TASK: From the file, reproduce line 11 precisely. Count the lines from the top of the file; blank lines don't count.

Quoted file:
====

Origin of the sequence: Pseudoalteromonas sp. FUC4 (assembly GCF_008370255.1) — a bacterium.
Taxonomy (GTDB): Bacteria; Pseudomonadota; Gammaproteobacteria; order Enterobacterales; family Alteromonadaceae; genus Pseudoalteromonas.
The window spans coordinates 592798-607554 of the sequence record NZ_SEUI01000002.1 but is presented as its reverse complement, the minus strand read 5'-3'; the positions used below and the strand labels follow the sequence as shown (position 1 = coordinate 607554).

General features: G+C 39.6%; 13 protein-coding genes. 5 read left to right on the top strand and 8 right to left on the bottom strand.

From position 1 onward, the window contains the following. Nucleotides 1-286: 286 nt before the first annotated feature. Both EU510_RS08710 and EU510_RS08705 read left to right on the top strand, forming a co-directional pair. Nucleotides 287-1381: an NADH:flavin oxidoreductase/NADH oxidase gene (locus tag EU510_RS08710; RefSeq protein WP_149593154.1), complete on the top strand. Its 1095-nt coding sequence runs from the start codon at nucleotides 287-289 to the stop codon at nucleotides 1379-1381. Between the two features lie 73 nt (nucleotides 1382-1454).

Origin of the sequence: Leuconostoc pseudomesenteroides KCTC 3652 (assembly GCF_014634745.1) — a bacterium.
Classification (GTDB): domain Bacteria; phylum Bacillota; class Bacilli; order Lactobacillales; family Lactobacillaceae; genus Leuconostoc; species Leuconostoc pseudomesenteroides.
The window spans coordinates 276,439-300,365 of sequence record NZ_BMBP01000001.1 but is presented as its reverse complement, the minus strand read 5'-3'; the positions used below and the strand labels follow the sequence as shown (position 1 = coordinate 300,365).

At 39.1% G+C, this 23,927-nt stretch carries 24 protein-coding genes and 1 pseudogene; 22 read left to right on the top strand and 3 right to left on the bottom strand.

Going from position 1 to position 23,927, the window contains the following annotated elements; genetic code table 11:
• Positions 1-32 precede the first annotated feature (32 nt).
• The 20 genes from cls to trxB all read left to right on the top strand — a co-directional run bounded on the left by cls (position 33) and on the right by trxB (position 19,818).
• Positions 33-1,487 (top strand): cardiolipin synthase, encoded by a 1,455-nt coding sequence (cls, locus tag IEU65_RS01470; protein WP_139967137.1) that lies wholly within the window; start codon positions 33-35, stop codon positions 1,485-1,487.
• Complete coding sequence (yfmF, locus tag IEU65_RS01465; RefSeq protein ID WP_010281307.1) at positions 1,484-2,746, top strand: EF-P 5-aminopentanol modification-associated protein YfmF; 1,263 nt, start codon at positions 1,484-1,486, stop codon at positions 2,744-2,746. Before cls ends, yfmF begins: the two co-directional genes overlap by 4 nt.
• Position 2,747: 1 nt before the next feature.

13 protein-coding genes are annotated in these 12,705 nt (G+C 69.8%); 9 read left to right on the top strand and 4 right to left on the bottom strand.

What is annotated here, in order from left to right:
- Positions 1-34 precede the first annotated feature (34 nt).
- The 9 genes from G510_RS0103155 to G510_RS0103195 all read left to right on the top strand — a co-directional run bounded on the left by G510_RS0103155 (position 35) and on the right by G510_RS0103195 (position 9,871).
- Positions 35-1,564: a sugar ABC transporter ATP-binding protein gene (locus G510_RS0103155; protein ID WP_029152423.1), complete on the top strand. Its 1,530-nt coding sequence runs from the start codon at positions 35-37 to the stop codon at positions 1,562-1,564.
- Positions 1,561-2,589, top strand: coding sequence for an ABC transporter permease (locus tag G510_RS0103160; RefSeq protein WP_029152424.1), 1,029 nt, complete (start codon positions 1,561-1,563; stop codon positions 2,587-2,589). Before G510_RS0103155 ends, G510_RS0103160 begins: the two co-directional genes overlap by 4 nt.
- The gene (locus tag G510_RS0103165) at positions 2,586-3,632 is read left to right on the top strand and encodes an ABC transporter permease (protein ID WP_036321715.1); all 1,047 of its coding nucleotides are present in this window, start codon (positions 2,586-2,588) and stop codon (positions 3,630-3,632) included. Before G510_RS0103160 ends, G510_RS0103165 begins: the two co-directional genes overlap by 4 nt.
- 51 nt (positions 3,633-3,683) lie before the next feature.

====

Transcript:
• Positions 1-32 precede the first annotated feature (32 nt).